On Thursday August 16th 2012 Florida Hospital for Children opened the first and only pediatric stem cell transplant unit in Central Florida. Stem cell transplantation (SCT) is a well established treatment for many otherwise fatal pediatric conditions. Allogeneic SCT involves the complete ablation of a child’s bone marrow with chemotherapy and/or radiation and replacement with donor stem cells from a volunteer bone marrow donor or umbilical cord blood (UCB) collected at the time of delivery. Autologous SCT involves the use of a patient’s own stem cells to replace the bone marrow after ablation with chemotherapy/radiation. Pediatric conditions cured with SCT include Leukemia, myelodysplastic syndromes (MDS), bone marrow failure syndromes such as Fanconi anemia, hemoglobinopathies such as sickle cell disease (SCD), metabolic conditions such as adrenoleukodystrophies and , immunodeficiencies. Many non malignant congenital conditions in pediatrics can be cured with SCT.
Approximately 1100 pediatric allogeniec transplants are performed in the USA annually and about 100-120 of these occur here in Florida. About 50% of pediatric allogeneic transplants use UBC as the stem cell source and 50% bone marrow. There are three pediatric hematology/oncology practices in Central Florida and we were referring out 20-40 transplant patients per year to other facilities.
Kids Beating Cancer (KBC) is an incorporated philanthropic group whose objective is to be the resource so that no child diagnosed with cancer, or related life threatening diseases will ever be denied treatment. KBC’s CEO and founder Margarette Geddes was one such Orlando parent whose son was diagnosed with a life threatening illness (MDS), needed a stem cell transplant and had to be transferred out of state. Her extremely difficult journey and subsequent loss of her son is a powerful testament that a SCT unit was needed in central Florida. The partnership of a grieving mother with a mission and a hospital with a vision and commitment to the children of Central Florida led us to where we are today and the opening of the new unit; “The Kids Beating Cancer Pediatric Transplant Unit”
I received my stem cell transplantation training at St Jude Children’s Research hospital. I joined the team at FH to head the pediatric stem cell transplantation program about 18 months ago. I have a deep passion for families like Margaret. I have personally lost a close family member to cancer and really want to be the torch bearer of hope for families that have either failed standard therapies or require SCT for cure. I was immediately drawn to Margaret’s journey and story. I am committed that no child should have to leave home and travel far away for a SCT.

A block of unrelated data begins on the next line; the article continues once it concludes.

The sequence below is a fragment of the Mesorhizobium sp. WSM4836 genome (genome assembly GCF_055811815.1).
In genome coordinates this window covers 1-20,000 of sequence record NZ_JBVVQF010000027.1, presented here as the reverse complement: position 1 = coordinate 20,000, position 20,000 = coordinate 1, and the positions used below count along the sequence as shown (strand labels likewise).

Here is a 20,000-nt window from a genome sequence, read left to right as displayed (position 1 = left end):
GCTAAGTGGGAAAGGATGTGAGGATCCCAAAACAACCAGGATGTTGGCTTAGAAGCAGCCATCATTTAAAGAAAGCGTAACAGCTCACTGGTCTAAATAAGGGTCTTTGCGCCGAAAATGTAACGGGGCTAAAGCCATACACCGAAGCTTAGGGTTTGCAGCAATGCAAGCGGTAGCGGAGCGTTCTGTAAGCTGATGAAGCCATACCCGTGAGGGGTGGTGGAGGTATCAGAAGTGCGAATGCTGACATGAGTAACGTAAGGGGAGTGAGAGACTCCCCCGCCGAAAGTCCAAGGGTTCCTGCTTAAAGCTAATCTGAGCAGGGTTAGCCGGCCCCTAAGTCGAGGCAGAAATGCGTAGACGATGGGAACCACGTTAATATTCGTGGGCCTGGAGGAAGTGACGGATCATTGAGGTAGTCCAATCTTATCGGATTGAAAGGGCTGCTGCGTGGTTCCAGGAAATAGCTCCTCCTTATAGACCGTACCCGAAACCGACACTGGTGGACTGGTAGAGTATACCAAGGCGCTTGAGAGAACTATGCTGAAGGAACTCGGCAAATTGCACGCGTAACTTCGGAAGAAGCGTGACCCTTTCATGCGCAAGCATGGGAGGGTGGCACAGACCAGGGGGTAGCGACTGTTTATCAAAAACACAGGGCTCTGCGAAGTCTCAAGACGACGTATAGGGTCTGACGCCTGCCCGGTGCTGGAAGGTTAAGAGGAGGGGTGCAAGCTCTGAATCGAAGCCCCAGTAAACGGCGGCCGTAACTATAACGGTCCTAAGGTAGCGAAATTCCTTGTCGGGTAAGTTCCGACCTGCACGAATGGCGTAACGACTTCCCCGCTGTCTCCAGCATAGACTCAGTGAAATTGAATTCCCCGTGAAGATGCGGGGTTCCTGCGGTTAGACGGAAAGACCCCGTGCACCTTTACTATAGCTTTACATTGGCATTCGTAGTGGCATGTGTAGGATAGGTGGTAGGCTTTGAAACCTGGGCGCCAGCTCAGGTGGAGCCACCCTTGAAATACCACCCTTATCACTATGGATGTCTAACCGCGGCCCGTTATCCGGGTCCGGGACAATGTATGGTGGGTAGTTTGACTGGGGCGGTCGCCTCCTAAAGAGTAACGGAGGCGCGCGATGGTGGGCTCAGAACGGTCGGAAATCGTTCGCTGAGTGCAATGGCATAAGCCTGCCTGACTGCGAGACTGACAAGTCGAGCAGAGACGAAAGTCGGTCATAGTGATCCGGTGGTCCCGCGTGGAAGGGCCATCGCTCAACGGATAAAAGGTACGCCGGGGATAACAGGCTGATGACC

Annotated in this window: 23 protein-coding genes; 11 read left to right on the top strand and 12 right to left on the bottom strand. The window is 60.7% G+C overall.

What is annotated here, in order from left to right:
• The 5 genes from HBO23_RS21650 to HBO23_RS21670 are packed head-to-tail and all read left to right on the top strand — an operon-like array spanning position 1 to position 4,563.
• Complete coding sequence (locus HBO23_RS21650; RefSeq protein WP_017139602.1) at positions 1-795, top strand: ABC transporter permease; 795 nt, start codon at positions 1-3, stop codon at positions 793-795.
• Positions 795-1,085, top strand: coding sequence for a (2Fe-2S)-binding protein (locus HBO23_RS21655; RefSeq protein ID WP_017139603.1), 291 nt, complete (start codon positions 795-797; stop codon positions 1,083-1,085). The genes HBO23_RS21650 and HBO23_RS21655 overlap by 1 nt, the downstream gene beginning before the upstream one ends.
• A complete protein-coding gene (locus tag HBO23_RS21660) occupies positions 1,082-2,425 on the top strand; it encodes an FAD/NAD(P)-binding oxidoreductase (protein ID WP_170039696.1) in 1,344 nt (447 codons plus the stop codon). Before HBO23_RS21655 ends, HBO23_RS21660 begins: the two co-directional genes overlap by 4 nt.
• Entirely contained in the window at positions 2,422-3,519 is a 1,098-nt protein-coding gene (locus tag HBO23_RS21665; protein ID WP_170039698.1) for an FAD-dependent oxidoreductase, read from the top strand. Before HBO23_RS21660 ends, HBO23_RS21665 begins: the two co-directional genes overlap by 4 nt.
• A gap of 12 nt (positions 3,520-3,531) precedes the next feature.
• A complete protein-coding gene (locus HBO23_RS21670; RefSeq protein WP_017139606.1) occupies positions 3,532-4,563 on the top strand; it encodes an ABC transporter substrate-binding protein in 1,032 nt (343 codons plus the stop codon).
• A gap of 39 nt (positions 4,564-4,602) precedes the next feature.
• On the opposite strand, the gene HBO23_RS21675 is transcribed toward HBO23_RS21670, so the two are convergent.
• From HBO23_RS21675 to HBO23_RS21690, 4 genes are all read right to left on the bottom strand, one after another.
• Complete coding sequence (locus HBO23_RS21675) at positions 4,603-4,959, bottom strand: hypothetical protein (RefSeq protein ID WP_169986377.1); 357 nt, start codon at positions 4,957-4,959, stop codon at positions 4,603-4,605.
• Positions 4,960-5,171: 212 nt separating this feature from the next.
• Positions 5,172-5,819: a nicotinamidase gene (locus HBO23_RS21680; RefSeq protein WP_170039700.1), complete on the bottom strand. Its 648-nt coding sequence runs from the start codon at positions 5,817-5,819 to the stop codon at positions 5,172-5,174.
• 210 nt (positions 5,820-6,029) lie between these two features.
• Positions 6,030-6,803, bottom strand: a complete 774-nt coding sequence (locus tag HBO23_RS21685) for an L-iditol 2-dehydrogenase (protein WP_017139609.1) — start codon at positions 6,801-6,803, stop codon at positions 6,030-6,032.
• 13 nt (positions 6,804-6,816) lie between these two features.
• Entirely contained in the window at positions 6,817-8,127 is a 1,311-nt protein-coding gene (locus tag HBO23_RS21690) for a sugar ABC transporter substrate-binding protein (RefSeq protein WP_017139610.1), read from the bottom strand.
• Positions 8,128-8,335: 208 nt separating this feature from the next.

We performed our first SCT June 23 2011 and have performed 15 transplants so far. A passion of mine is sickle cell disease and we have successfully transplanted and cured three patients with sickle cell disease to date. Our new pediatric SCT unit is a beautiful 8 bed unit. The entire unit has a high efficiency (HEPA) air filtration system with positive pressure controlled rooms relative to the corridors and the outside to protect our patients. All the rooms are private, large and beautiful. We have age appropriate amenities patients and a family room for parents.
We have put together a world class team of nurses and support staff. Child life, psychology and social work. We are part of the Florida Hospital for Children and all the support physician services such as ICU, Pulmonology, radiology, surgery etc. are available to us. We have partnered with University of Chicago for nurse training and with Joanne Kurtzberg from Duke University for clinical consultation and patient care. We are off to a superb start and feel truly blessed that Florida Hospital has committed the resources and support to build this unit. It is a very exciting time here at Florida Hospital for Children and I am looking forward to increased patient referrals for consultation.
Article by Paul Gordon, M.D.
Dr. Paul Gordon is medical director of pediatric bone marrow transplant at Florida Hospital for Children.